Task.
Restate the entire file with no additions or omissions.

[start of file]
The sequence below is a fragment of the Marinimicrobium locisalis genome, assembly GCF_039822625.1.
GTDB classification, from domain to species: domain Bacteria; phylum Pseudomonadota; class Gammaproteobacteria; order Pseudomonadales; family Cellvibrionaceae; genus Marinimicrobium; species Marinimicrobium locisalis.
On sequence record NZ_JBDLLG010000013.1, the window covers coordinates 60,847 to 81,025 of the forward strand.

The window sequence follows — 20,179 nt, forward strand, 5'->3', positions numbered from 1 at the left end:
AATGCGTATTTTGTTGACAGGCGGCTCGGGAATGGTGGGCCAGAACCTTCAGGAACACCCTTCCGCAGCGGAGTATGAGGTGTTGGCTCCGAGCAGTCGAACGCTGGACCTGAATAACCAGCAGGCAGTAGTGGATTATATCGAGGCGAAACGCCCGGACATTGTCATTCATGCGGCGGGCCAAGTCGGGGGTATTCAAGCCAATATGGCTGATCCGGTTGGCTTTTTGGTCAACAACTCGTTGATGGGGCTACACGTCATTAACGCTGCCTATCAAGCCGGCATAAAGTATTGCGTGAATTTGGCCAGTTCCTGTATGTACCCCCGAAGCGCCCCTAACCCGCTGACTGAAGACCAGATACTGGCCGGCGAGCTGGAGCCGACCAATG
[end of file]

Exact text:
The sequence below is a fragment of the Marinimicrobium locisalis genome, assembly GCF_039822625.1.
GTDB classification, from domain to species: domain Bacteria; phylum Pseudomonadota; class Gammaproteobacteria; order Pseudomonadales; family Cellvibrionaceae; genus Marinimicrobium; species Marinimicrobium locisalis.
On sequence record NZ_JBDLLG010000013.1, the window covers coordinates 60,847 to 81,025 of the forward strand.

The window sequence follows — 20,179 nt, forward strand, 5'->3', positions numbered from 1 at the left end:
AATGCGTATTTTGTTGACAGGCGGCTCGGGAATGGTGGGCCAGAACCTTCAGGAACACCCTTCCGCAGCGGAGTATGAGGTGTTGGCTCCGAGCAGTCGAACGCTGGACCTGAATAACCAGCAGGCAGTAGTGGATTATATCGAGGCGAAACGCCCGGACATTGTCATTCATGCGGCGGGCCAAGTCGGGGGTATTCAAGCCAATATGGCTGATCCGGTTGGCTTTTTGGTCAACAACTCGTTGATGGGGCTACACGTCATTAACGCTGCCTATCAAGCCGGCATAAAGTATTGCGTGAATTTGGCCAGTTCCTGTATGTACCCCCGAAGCGCCCCTAACCCGCTGACTGAAGACCAGATACTGGCCGGCGAGCTGGAGCCGACCAATG